What do I mean by Abstracts in Action and Abstracts in Action?
When we discuss what men and women do when assigned a task, we hear that men take off into action while women start talking and building relationships. We get to action later.
We learn to associate action and getting things done with men. Men do tangible things and women – well, we have nebulous abstracts whose value is difficult to measure and quantify.
But don’t women also act? The women I know work, they work really hard. They get things done better and faster than their male colleagues. If I need three things done well in the next hour, I will assign it to a woman, not to a man.
What Abstracts in Action means is that women forget about our action. Instead we identify with ideas that are abstract in the workplace – talking, building relationships, nurturing, feelings and empathy. We became associated with making everyone feel good not with getting things done. As a result, the male-dominated workplace didn’t see our value.
For years women were associated with Kumbaya moments because ironically, we couldn’t communicate how when we put abstracts into action we got big results.
The two abstracts I put into action the most in the workplace are communicating and relationships but I use the active version of those terms.
Instead of “communicate,” I use “coordinate.” I don’t just talk to Bob and John, I coordinate what Bob and John are doing. If I don’t coordinate their tasks, Bob goes off in one direction, John in another. By coordinating their work, they each know what they have to do so the bigger task comes together properly.
Instead of “relationships” or “building relationships,” I use “integrate.” And this is so powerful! Tom is working on a task and when he is done he will pass his work to Marie who will use it to complete her task. But what typically happens? Tom formats his work according to what works for him and Marie spends a day reformatting it before she can do her task. She is then late getting her task done. The male-dominated workplace looks at Tom’s and Marie’s task as two individual activities but they aren’t. There is a relationship between them. Therefore, Tom’s work has to be integrated into Mary’s. Tom must do his work so it can slide perfectly into Mary’s.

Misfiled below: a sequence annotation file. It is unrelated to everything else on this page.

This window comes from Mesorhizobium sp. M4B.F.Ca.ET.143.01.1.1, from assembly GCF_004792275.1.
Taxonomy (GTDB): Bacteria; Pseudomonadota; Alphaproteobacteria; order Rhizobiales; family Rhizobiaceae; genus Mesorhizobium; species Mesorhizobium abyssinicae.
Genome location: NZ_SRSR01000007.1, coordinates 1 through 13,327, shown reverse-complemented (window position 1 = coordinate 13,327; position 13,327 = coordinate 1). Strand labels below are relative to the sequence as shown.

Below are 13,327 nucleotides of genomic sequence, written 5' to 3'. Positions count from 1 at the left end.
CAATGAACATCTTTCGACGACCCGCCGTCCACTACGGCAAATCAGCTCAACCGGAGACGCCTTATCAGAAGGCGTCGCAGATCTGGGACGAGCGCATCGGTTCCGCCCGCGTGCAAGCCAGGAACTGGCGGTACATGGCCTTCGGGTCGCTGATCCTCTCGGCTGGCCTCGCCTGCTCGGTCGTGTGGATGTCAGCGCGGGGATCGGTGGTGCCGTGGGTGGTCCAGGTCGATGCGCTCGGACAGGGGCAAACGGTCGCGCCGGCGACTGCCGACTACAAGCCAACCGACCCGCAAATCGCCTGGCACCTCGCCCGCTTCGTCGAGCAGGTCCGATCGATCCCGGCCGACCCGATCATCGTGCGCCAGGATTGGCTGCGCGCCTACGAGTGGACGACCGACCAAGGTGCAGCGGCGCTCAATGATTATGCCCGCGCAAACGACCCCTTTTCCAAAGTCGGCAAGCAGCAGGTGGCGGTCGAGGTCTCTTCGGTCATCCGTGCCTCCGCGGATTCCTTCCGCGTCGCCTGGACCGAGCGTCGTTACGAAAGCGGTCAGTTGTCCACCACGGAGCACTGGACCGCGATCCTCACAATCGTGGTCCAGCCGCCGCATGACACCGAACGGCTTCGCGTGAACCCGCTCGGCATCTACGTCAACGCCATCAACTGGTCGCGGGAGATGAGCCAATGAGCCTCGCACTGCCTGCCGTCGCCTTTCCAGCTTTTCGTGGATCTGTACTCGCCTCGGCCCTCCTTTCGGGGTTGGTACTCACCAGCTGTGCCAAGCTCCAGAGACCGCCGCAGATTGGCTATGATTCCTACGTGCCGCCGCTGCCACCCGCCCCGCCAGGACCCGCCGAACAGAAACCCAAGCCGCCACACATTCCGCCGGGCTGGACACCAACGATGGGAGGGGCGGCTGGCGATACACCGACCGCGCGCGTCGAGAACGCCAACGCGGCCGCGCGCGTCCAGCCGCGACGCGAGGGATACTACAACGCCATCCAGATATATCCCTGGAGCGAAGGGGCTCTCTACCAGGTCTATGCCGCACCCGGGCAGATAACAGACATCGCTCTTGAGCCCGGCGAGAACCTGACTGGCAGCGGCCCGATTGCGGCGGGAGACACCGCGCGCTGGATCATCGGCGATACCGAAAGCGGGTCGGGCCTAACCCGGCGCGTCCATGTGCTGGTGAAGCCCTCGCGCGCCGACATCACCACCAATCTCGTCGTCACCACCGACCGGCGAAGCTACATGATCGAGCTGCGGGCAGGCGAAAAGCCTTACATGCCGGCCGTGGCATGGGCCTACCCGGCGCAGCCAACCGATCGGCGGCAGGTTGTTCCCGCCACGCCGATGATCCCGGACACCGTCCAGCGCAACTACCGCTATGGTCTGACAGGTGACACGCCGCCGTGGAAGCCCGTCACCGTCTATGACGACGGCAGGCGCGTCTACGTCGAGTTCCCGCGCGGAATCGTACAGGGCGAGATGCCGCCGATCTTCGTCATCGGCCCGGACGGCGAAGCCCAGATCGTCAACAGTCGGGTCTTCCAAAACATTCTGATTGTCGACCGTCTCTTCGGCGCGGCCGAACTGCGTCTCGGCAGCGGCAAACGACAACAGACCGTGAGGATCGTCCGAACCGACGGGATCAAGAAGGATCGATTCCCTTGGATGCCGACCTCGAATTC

Men can identify with coordinating and integrating work because it is similar to their “directing work” which they see as taking charge. So even if we don’t interpret coordinating and integrating work as taking the lead, men do. They see it as tangible action that gets things done.
Did your workplace go through a period where “synergy” was the buzz word? Did the idea come and go? If so, it was because there weren’t female abstracts in action to keep it going. Synergy requires coordination, integration and two other abstracts in action – collaboration and teamwork.
It is up to us as women to decide how we perceive ourselves in the workplace.
We can put our Abstracts in Action with talking, building relationships, nurturing, feelings and empathy.
Or, we can put our Abstracts in Action with collaboration, synergy, teamwork, coordination and integration.
But it is only when we put our Abstracts in Action that the male-dominated workplace will recognize us for making things happen.
Empowered Women Put Their Abstracts into Action
Leave your comments and share on Facebook and LinkedIn – Let’s spread the word about who empowered women really are!